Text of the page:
That parity wasn’t going to last very long: a deep serve finished with a chipped winner and Garcia’s 23rd unforced error pulled the curtain over a display she’d love to forget rather quickly.
Swiatek seals third set comeback, winning four straight games
Swiatek  bt. Sabalenka  3-6, 6-1, 6-4
- 21-year-old becomes the first Polish woman to reach US Open final, Saturday marks her third Major singles showpiece event (2-0, beat Kenin and Gauff two years apart at RG)
- Swiatek admits during post-match interview that she lacked sufficient energy to push Sabalenka back in the first set, used bathroom break to problem-solve and “just had hope” that she’d be able to mount a deciding set comeback despite being broken early
- Sabalenka, who stormed ahead at the start of the match and led 4-2 in the deciding set, lost 17 of the final 22 points contested in another semi-final loss – twelve months after her collapse against Leylah Fernandez at Flushing Meadows, it’s happened again
Iga Swiatek started sluggishly, undone by some power hitting, yet survived and won four straight games from 2-4 down in the deciding set to overcome Aryna Sabalenka, inflicting another painful semi-final defeat that will surely leave more scar tissue for the 24-year-old Belarusian.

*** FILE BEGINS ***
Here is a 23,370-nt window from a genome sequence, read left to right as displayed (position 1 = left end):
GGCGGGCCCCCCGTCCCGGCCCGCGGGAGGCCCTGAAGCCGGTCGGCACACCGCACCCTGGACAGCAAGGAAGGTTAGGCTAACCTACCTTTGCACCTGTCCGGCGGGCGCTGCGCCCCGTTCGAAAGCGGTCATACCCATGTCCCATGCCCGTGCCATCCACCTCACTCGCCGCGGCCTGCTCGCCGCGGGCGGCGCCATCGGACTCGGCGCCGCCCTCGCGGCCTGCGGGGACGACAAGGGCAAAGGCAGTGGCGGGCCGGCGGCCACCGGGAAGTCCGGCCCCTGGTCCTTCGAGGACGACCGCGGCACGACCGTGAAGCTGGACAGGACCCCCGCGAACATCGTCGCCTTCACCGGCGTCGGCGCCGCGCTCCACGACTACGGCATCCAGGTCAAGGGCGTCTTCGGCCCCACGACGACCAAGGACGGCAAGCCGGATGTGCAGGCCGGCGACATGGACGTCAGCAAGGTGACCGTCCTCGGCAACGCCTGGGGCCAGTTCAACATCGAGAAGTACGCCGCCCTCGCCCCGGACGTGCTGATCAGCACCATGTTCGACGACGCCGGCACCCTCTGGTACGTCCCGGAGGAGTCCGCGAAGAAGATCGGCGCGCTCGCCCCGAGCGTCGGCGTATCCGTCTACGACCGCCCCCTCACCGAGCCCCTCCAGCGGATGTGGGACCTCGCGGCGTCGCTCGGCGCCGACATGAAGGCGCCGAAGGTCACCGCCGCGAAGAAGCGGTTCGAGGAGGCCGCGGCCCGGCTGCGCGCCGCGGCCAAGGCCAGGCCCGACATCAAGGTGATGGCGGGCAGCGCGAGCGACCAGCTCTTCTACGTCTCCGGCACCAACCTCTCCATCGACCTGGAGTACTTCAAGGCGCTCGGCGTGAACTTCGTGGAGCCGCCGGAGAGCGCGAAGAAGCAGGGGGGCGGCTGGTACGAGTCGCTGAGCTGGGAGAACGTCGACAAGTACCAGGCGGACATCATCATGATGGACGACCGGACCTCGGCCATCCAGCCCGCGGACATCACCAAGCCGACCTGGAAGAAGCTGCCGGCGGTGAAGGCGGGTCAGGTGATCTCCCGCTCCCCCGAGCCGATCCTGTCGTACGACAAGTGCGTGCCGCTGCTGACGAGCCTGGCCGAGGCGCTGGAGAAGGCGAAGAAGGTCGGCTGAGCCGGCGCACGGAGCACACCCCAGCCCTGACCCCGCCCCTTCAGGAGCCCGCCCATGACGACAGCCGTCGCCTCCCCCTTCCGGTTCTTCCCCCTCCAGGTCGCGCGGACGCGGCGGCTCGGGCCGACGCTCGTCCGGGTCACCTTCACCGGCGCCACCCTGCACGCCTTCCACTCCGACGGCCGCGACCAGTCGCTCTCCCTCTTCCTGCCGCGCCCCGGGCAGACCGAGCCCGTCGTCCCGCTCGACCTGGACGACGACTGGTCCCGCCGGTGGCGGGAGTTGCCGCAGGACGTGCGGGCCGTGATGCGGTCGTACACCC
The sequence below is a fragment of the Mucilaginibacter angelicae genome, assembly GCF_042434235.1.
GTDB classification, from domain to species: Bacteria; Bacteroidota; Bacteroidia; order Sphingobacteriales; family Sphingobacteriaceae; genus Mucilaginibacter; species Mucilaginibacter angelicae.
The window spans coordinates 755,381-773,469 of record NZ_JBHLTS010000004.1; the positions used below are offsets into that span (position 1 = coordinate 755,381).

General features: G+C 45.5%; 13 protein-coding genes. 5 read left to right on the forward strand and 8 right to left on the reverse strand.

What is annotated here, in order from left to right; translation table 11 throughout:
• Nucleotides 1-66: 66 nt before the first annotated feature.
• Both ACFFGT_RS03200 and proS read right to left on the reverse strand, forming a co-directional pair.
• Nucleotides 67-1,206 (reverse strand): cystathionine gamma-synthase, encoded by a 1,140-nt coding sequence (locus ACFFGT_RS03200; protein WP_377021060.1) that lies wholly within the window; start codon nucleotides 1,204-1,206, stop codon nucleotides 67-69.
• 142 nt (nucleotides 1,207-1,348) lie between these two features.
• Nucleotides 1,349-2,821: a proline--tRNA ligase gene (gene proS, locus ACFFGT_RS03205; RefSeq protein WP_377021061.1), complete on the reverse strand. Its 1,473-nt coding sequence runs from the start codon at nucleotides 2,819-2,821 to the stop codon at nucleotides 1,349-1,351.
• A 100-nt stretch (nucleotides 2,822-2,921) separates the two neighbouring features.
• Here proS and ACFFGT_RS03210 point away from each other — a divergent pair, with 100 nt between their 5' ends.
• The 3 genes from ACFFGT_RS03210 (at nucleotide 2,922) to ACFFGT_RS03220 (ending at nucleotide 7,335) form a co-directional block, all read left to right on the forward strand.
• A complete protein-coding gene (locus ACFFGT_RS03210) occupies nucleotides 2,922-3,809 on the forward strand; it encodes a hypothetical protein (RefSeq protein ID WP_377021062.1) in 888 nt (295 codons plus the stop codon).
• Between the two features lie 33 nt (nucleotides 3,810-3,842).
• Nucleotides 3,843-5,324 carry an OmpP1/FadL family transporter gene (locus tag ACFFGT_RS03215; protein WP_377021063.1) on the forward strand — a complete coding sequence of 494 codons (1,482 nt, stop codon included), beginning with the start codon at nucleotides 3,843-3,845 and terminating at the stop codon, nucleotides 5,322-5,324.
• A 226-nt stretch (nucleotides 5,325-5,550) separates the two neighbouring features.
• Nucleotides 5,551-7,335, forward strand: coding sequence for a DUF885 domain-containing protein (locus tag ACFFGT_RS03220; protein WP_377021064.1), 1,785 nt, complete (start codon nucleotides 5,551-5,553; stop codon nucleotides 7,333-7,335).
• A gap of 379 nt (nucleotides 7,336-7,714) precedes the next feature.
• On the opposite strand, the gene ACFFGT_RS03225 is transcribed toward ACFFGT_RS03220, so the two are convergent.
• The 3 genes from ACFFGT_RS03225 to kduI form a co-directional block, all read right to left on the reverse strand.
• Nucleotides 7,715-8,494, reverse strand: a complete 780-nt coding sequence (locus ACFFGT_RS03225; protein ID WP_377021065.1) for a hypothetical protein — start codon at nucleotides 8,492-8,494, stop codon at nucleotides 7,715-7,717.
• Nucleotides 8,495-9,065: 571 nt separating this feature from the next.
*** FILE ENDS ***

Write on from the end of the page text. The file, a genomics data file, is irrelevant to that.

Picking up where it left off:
Jabeur joked during her post-match interview she wanted the pair to clash for five hours, much like the Alcaraz-Sinner classic on the very same court less than 24 hours earlier.
Swiatek knew fairly early on if she wanted a place in Saturday’s final, she’d need to go the distance – much like a tetchy display against Jule Niemeier in R4. Both had teething problems with their first serve early, but Sabalenka consistently had the final say in their longer rallies.
They exchanged breaks midway through set one, Sabalenka crushing the ball with her forehand and while her backhand was less convincing, Swiatek couldn’t effectively weather the storm.
Sabalenka’s ability isn’t the question, having the mental fortitude to deal with pressure and expectation remains a pressing concern. That was clear to start set two, as Swiatek reset with a bathroom break and immediately broke the Belarusian’s serve while she fumed to her box.
After a good hold and a rare ace for the Pole, Sabalenka was under duress again to hold serve.
She did at 2-1, but a quick hold down the other end shifted the responsibility back into her hands. It got dicey. A 102mph second serve and 104mph to follow suggested she did enough to hold, before Swiatek slammed a return ace from a 106mph serve to present another break point.